Labour is presiding over a return by stealth to the era of grammar and secondary modern schools, a study suggests today. Schools – including many of the Government's flagship academies – are switching from academic GCSE subjects to boost their rankings in league tables, according to the independent think-tank Civitas.
Results out today will confirm that thousands of teenagers are still leaving school without top- grade GCSE passes in maths and English. The results for 600,000 pupils will show an improvement in the percentage obtaining A* to C grade passes in maths and English – to about 56 per cent and 63 per cent respectively. However, that will still mean about 300,000 students fail to obtain top grades in both subjects, despite the Government's insistence that schools must publish their results in the basics.
Annette Brooke, the Liberal Democrat spokeswoman for children, said: "After 11 years of a Labour government, most young people are still failing to achieve five good GCSEs including maths and English. If we are going to have a world-class education system, we must do more to promote educational achievement, especially among the most disadvantaged children."
Schools are encouraged to move away from academic subjects because exams experts have ranked some vocational subjects as equivalent to four GCSE passes. "There is a grave danger that academic study is being reserved for the high performers, which will widen socio-economic divides," the Civitas report says.
"If this were to escalate, there is a very real possibility of a reversion to a system akin to the grammar/ secondary modern divide – though arguably in less meritocratic a form.
"That a purportedly equalising Labour government should be the architect of such a divide would be tragic irony. Significantly, though, it is all too apparent that it is the system which has lost interest in the pupils – largely because they run the risk of not delivering the right A* to C performance through academic GCSEs."
The report acknowledges that General National Vocational Qualifications, which were ranked as worth four GCSEs, have now been abolished. But it points out that some qualifications – such as the Edexcel BTEC first diploma – are still considered to be worthy of four passes.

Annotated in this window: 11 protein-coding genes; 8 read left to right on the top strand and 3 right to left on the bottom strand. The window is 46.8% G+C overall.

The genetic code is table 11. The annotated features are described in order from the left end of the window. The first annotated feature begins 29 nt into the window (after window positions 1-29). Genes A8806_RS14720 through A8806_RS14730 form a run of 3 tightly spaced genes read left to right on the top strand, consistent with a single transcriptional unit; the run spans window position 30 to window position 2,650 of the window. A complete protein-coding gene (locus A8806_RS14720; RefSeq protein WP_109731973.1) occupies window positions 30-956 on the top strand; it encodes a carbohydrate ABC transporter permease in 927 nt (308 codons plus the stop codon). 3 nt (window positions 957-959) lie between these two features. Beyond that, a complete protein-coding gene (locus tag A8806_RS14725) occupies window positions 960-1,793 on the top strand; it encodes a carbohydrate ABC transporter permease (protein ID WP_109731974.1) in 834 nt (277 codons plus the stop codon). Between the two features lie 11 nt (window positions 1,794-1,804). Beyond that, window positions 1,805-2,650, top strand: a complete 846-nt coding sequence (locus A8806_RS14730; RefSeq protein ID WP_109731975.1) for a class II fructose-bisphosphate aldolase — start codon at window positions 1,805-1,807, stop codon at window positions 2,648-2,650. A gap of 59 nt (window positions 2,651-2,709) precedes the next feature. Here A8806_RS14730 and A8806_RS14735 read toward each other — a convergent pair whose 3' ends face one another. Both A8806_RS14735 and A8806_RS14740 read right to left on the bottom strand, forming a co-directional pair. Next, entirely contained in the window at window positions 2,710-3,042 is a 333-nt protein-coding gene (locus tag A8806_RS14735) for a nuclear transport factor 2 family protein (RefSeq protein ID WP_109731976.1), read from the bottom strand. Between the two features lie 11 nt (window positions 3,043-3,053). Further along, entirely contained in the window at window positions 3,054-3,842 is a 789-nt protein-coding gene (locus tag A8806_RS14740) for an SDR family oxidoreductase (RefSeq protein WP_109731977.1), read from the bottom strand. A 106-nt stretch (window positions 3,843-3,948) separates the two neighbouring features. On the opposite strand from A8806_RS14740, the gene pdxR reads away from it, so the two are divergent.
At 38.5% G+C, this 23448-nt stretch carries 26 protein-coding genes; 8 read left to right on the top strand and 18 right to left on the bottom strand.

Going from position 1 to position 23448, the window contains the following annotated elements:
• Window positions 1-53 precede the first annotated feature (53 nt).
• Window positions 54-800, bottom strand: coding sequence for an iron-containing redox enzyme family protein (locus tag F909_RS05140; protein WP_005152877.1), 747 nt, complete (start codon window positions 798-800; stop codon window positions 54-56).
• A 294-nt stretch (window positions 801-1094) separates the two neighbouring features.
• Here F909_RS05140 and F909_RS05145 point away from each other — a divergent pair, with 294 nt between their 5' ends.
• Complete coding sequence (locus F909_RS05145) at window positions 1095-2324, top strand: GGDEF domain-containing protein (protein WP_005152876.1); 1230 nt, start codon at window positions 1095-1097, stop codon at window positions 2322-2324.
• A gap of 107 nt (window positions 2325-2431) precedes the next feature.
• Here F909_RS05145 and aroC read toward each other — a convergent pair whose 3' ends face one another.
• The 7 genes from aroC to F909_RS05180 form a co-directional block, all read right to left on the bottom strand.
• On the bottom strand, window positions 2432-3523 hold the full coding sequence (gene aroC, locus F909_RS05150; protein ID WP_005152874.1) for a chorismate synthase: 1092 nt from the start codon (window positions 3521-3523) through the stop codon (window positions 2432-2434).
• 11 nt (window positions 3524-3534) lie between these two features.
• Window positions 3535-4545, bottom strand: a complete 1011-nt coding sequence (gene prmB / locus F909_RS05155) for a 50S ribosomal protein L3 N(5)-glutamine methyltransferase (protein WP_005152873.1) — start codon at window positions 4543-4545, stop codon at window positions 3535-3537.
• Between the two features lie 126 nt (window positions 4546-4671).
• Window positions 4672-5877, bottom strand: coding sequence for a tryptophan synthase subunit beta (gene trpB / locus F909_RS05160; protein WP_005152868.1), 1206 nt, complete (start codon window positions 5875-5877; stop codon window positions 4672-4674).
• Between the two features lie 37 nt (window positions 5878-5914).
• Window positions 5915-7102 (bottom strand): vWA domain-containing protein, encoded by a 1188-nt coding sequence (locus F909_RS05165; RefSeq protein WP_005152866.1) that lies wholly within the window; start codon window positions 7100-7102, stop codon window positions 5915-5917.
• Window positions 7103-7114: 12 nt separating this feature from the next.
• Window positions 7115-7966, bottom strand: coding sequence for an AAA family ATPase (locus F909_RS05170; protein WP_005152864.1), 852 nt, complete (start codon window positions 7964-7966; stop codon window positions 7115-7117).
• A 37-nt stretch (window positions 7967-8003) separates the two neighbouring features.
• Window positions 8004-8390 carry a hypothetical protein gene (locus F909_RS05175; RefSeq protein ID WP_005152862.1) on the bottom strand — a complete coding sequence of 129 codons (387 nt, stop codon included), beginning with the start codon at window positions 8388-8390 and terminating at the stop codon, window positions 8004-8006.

It cites hitherto unpublished research by Roger Titcombe, a former headteacher, showing a disparaging gap between the number of pupils at some flagship academies obtaining five A* to C GCSE passes without maths and English, and the numbers when the two subjects are included. These include Marlowe Academy in Ramsgate, Kent, where the figures for last year were 39 per cent and 7 per cent, respectively, and Barnsley Academy (62 per cent and 20 per cent).
A breakdown of results by subjects showed no top grade passes at Marlowe in either history or geography, and very few in European languages. A similar picture emerged at Barnsley and the Greig Academy in Haringey, north London.
The Schools minister, Andrew Adonis, insisted the report's key findings were "wrong", saying: "The achievement gap between children from deprived backgrounds and the more affluent is closing. Just because a pupil is on free school meals does not mean they are destined to fail at school. Many schools in the most deprived areas are achieving excellent GCSE results."
He added: "It is ridiculous to suggest that performance tables are designed to meet government targets. For example, two years ago, we deliberately changed the tables to include achievement in English and maths. This brought about a big decline in reported performance but we made this change because it best served the needs of pupils, parents and employers."
Today's results are expected to see the number of A* or A grade passes rise to nearly 20 per cent for the first time. Last year, 19.5 per cent of pupils were awarded these grades. The overall pass rate, though, is set to remain the same at about 98 per cent.Reuse content